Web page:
Tag: Mirador

Tree’s Great English Houses

Tree’s Great English Houses

                Starring Ditchley Park


Nancy’s Chinese Room at Kelmarsh Hall




By Megan McKinney


Ronnie Tree’s paternal grandfather, Lambert Tree, had wished a career in American public service for the young man; for this reason, English-born Ronnie had been happy to remain in the United States and to join his wife, Nancy, in buying and maximizing Mirador. Although their partnership in the renovation of the Langhorne family estate, with the guidance of Billy Delano, was a delightful experience, Mirador would not remain their permanent home.

With Ronnie’s English birth, his Anglo upbringing and inescapable British accent, he would soon realize that an American elective position was not likely. So, it was back to England.

The Tree’s first adventure was with Kelmarsh Hall, a circa 1730 Georgian house in Northamptonshire, designed by James Gibbs and owned by the Lancaster family.

The Great Hall at Kelmarsh has recently been restored to Nancy’s 20th century design. The Trees move to the hunt country of England was a great success; while Nancy dove into decorating another fine house, Ronnie became Joint Master of the Pytchley Hunt.

Celebrated English artist Sir Alfred Munnings painted Ronnie as Pytchley Hunt Master.

Sir Alfred also painted this image of Nancy and a son on horseback.

In 1933, Ronnie was elected Member of Parliament for Harborough in Leicestershire. He was at last was in the public service his paternal grandfather, Lambert Tree, had wished for him, although in England, rather than Lambert’s America. The Trees were continuing to live well but the best was yet to come. They both fell in love with Ditchley Park, a great house in Oxfordshire, near Blenheim Palace.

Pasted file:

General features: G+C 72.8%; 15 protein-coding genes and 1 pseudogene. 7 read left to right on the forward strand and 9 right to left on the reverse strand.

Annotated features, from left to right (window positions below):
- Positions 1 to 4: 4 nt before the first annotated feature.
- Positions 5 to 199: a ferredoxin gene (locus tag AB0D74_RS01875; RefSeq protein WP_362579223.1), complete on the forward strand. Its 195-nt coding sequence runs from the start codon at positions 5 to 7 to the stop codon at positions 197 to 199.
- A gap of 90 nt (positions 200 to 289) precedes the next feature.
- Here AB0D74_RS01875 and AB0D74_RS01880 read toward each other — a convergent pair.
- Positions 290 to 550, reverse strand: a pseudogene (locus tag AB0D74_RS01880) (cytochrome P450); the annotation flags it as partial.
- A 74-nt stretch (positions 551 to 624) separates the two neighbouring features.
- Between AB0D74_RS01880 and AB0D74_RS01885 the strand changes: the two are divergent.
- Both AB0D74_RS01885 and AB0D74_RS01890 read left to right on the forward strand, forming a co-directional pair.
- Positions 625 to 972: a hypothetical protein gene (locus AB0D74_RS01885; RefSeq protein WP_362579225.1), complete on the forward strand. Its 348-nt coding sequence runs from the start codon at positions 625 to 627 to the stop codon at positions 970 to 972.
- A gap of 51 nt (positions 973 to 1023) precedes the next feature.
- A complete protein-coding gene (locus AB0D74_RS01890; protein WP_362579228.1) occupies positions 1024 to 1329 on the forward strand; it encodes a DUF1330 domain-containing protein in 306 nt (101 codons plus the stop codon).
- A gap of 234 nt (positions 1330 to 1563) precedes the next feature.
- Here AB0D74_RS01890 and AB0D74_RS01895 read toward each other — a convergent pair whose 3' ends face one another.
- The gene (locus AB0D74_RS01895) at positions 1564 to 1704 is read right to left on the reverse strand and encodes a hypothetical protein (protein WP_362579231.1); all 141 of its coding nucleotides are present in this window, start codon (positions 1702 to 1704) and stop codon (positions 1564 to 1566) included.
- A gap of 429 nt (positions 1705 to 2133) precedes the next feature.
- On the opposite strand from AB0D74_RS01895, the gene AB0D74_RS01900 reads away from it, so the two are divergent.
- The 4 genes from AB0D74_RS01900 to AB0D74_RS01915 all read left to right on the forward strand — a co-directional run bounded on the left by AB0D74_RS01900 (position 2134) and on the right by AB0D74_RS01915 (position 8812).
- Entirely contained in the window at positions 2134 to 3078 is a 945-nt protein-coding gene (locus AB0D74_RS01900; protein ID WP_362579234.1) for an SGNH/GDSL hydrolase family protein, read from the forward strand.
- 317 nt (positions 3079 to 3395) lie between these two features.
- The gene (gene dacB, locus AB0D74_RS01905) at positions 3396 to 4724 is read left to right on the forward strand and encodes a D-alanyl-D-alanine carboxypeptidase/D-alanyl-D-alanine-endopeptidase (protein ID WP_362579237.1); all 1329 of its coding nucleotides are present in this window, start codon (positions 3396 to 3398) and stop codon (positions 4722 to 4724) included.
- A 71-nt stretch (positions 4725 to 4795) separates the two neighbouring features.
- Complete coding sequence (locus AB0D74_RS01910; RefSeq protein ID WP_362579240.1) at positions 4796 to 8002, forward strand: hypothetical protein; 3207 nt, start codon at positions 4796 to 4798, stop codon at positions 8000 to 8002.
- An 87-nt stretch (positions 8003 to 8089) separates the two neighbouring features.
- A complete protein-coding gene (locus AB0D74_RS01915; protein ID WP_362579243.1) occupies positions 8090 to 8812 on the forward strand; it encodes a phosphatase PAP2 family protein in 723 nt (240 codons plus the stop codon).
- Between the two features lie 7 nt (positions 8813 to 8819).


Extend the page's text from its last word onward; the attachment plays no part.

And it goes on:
Although run down when they first came upon it, the 18th-century house, also designed by James Gibbs, had great bones with amazing proportions. The Trees pooled recent inheritances to buy the estate. Although Marshall Field did not believe in leaving large sums to women–and his formal estate plan, drawn up by William Beale of Chicago’s Isham Lincoln & Beale, was based more or less on primogeniture–he had indulged his only daughter, Ethel, through the years. At her death the legacy she left Ronnie, the eldest of her sons, was sizable, making it possible to spend an immense amount in fitting out Ditchley Park.

Ronnie Tree commissioned watercolors of the restored rooms by Alexandre Serebriakoff. The above is the artist’s rendition of Ditchley’s Great Hall.

The handsome White Drawing Room is shown in a photograph.

The Ditchley Library was another great room interpreted by Alexandre Serebriakoff.

Above is Serebriakoff’s watercolor of the Ditchley Saloon.

This rendering of the Blue and White Bedroom was among Serebriakoff’s handsome watercolors. Ronnie and Nancy would have two sons, Michael and Jeremy.  Michael married Lady Anne Cavendish, daughter of the Duke of Devonshire and, in 1949, he inherited one of the greatest Palladian properties in England from his uncle Peter Beatty.

Credit: Robert Whitfield

Mereworth Castle was designed by Colen Campbell and built in the 1720s for the 7th Earl of Westmorland; it is almost an exact copy of Palladio‘s Villa Rotunda near Venice.

Mereworth’s red rotunda

Credit: Country Life

Although Nancy continued throughout her life to be the talented interior designer we remember; she became increasingly unstable. As a result, Ronnie spent less and less time at home. During his long absences, Colonel Claude “Jubie” Lancaster would take his place. (Lancaster had been the Tree’s landlord at Kelmarsh and would eventually become Nancy’s third husband.)


Join Classic Chicago Publisher Megan McKinney’s Great Chicago Fortunes next for a  segment about Ronnie Tree and his American second wife, Marietta Peabody FitzGerald, as he continues to own and be otherwise associated with some the most stunning houses in the English-speaking world.